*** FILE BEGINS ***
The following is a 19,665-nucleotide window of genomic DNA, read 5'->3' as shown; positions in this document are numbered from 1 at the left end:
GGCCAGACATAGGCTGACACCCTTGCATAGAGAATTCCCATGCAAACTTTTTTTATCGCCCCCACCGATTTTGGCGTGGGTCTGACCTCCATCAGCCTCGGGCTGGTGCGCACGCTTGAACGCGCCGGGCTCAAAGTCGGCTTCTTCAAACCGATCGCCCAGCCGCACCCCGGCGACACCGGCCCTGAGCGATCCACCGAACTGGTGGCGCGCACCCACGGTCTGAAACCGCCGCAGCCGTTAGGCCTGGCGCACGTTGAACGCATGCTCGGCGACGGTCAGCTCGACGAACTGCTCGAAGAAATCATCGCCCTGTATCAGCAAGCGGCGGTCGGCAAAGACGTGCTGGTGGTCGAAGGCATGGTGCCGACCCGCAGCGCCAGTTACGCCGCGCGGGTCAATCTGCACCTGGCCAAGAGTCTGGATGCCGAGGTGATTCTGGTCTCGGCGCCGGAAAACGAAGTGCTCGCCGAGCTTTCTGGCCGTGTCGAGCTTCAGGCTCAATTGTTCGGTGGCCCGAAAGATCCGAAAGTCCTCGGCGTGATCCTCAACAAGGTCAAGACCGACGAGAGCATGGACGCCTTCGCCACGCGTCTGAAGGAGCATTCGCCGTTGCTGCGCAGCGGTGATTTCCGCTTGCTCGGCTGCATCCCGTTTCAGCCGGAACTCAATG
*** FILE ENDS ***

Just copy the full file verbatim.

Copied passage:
The following is a 19,665-nucleotide window of genomic DNA, read 5'->3' as shown; positions in this document are numbered from 1 at the left end:
GGCCAGACATAGGCTGACACCCTTGCATAGAGAATTCCCATGCAAACTTTTTTTATCGCCCCCACCGATTTTGGCGTGGGTCTGACCTCCATCAGCCTCGGGCTGGTGCGCACGCTTGAACGCGCCGGGCTCAAAGTCGGCTTCTTCAAACCGATCGCCCAGCCGCACCCCGGCGACACCGGCCCTGAGCGATCCACCGAACTGGTGGCGCGCACCCACGGTCTGAAACCGCCGCAGCCGTTAGGCCTGGCGCACGTTGAACGCATGCTCGGCGACGGTCAGCTCGACGAACTGCTCGAAGAAATCATCGCCCTGTATCAGCAAGCGGCGGTCGGCAAAGACGTGCTGGTGGTCGAAGGCATGGTGCCGACCCGCAGCGCCAGTTACGCCGCGCGGGTCAATCTGCACCTGGCCAAGAGTCTGGATGCCGAGGTGATTCTGGTCTCGGCGCCGGAAAACGAAGTGCTCGCCGAGCTTTCTGGCCGTGTCGAGCTTCAGGCTCAATTGTTCGGTGGCCCGAAAGATCCGAAAGTCCTCGGCGTGATCCTCAACAAGGTCAAGACCGACGAGAGCATGGACGCCTTCGCCACGCGTCTGAAGGAGCATTCGCCGTTGCTGCGCAGCGGTGATTTCCGCTTGCTCGGCTGCATCCCGTTTCAGCCGGAACTCAATG